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Oysters: Delicious and Invaluable

Oysters: Delicious and Invaluable

Every single person in this country has a vested interest in the viability of our coastal communities. These coastal communities are home to a growing number of Americans, support our food and energy needs, and contribute millions to our annual economy. The coast also serves as cultural touchstones for so many of us—who can forget their first time seeing the ocean or wriggling their toes in the sand?

This is one of the many reasons The Nature Conservancy in Texas has worked hard to restore Half Moon Reef, a historic oyster reef located in Matagorda Bay. Oysters are one of the Gulf’s most important inhabitants—those little bivalves are not only delicious, they also act as a natural water filtration system. The Gulf of Mexico is the final outlet for 207 estuaries and more than 30 major river systems in this country, including the mighty Mississippi River; oysters strip nutrients and impurities from those millions of gallons of freshwater flowing daily into the Gulf. With Half Moon Reef, we plan to not only construct a viable habitat for oysters (and various other marine life), but to help restore the Texas Gulf Coast to ensure protection against hurricanes and tropical storms well into the future.

The Conservancy has previously constructed new oyster beds and restored existing reefs along the upper and lower Texas coast, but the 45-acre Half Moon Reef will be the Conservancy’s first reef constructed from the ground up. It’s also one of the largest restoration projects around the country, said Boze Hancock, research scientist for the Conservancy’s Global Marine Team.”We are not [just] restoring oysters, we are restoring habitat,” he added.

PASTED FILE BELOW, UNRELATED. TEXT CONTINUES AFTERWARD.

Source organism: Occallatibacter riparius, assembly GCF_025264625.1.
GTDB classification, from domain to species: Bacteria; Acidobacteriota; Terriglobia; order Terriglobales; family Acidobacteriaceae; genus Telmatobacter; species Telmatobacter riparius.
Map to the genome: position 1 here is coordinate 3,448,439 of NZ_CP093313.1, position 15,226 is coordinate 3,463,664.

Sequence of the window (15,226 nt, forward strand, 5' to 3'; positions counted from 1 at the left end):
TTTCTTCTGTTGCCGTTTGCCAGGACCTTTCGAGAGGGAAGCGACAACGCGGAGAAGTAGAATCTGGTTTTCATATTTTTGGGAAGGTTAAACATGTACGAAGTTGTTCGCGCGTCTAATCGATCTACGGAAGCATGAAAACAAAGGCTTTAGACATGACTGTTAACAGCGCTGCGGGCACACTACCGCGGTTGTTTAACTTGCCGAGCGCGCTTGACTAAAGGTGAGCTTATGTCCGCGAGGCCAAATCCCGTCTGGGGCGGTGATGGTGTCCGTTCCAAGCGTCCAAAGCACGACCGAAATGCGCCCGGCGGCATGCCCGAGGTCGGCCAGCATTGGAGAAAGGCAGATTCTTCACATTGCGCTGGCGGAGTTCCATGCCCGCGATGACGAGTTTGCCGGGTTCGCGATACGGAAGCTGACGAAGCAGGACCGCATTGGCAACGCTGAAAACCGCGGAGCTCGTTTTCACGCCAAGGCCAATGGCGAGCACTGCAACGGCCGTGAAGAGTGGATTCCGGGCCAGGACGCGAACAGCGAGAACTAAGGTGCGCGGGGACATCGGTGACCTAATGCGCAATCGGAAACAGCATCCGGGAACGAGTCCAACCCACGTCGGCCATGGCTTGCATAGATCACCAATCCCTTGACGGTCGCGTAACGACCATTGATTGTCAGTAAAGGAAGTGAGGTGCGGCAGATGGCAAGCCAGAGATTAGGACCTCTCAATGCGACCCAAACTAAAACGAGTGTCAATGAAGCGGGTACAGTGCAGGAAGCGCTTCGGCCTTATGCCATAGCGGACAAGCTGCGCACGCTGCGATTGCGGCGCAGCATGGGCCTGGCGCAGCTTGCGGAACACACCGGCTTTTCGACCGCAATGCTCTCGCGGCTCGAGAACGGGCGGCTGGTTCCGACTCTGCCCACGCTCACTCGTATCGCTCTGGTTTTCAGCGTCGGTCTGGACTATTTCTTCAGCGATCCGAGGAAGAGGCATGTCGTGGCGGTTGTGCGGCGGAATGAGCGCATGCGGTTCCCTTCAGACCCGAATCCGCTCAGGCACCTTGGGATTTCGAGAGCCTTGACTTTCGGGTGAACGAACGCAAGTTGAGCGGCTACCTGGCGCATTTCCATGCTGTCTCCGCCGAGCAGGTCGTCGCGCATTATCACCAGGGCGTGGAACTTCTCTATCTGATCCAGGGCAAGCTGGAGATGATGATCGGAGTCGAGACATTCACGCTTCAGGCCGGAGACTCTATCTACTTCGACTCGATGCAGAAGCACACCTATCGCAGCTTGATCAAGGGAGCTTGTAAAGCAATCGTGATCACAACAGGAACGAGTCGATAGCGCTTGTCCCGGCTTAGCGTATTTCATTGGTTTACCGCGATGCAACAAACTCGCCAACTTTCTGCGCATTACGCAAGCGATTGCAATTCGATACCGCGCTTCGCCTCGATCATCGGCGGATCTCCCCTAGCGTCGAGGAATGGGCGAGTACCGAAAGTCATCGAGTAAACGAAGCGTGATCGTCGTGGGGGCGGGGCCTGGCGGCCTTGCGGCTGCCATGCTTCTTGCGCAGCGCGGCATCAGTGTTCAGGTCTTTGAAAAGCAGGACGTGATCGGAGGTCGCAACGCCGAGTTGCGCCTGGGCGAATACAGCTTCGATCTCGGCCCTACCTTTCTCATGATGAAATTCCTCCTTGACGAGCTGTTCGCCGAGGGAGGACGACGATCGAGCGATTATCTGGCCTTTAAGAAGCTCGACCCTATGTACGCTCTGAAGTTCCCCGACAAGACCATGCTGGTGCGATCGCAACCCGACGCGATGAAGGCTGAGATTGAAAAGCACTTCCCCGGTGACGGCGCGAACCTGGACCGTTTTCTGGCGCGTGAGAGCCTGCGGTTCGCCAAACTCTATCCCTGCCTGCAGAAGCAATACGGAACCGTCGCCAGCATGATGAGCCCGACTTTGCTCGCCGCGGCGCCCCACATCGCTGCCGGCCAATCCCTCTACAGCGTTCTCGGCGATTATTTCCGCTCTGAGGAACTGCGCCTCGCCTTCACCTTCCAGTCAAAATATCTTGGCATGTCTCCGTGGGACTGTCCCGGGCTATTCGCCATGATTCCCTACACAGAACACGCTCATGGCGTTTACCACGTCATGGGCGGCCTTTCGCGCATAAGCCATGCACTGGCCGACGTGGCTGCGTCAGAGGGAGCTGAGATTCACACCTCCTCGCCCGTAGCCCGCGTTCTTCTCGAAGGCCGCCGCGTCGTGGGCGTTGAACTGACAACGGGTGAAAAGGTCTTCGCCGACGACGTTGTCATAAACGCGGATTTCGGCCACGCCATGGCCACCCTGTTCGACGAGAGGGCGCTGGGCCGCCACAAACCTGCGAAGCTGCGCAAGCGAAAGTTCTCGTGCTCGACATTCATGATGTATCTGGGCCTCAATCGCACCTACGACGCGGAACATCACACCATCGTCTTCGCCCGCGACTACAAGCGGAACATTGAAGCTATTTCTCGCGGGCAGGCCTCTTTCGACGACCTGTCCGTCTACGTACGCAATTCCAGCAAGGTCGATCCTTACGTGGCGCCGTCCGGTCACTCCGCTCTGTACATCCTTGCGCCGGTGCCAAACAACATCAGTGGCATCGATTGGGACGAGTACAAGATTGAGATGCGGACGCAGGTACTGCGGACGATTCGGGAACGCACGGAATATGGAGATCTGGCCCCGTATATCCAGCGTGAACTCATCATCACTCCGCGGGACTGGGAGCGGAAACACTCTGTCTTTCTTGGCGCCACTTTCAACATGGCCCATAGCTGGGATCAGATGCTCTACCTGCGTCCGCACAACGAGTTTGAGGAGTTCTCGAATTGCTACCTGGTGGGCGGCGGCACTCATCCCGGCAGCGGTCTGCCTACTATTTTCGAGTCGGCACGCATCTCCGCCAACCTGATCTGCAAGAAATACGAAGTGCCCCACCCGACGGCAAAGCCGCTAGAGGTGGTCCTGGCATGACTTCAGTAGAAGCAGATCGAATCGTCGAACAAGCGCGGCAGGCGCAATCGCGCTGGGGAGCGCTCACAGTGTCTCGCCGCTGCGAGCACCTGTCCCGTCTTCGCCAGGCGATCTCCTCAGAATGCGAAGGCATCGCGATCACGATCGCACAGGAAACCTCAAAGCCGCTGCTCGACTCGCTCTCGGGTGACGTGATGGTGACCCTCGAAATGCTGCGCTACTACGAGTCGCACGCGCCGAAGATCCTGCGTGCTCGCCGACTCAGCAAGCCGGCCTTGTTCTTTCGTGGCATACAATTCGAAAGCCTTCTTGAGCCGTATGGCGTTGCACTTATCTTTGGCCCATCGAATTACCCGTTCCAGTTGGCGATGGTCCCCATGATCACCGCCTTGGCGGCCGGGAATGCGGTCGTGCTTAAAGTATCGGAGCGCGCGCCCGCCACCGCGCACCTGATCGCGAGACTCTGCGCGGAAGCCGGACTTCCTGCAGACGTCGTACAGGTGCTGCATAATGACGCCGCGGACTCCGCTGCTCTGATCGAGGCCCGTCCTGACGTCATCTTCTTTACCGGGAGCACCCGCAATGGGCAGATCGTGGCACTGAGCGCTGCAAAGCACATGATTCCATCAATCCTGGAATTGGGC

Intrigued by Half Moon Reef? Want to learn more? Hear about all the incredible details in this video!

 

photo: Oyster Lake © Jerod Foster

Read more: Conservation, Environment, Green, Health, Health & Safety, Nature, Nature & Wildlife, Outdoor Activities, Uncategorized, Videos, , ,

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93 comments

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11:24AM PST on Nov 4, 2014

thanks for sharing :)

6:20AM PDT on Jul 6, 2014

No, thanks. I've eaten only one oyster in my life, which was many years ago, and I don't want to continue!

2:17PM PDT on Jul 3, 2014

In my partying years (when I was much younger), they went down pretty good with boilermakers and tabasco sauce. I'm so glad that now I know they are very useful in helping restore our habitat. No more oysters and boilermakers.

12:43PM PDT on Mar 10, 2014

Thanks for sharing!!

10:16PM PST on Mar 2, 2014

Oysters deep fried in batter wonderful

12:30AM PST on Feb 17, 2014

ty

10:11PM PST on Feb 16, 2014

I am scared of oysters, so I don't eat them, but I know a lot of people who really love them. I would be totally fine with just leaving them be, but I won't begrudge everyone else the delicacy. They really should be eaten in moderation, though, like all animals.

8:37AM PST on Feb 13, 2014

Thank you for posting.

12:47PM PST on Feb 12, 2014

Oysters serve a multitude of purposes.

The reefs protect the shore, but they also serve to protect young fish until they're reade to venture out on their own.

8:22AM PST on Feb 12, 2014

Yes, this is not so much about eating oysters but what little powerhouses of ocean cleaners, therefore how important they are to our ecosystem.

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Disclaimer: The views expressed above are solely those of the author and may not reflect those of
Care2, Inc., its employees or advertisers.

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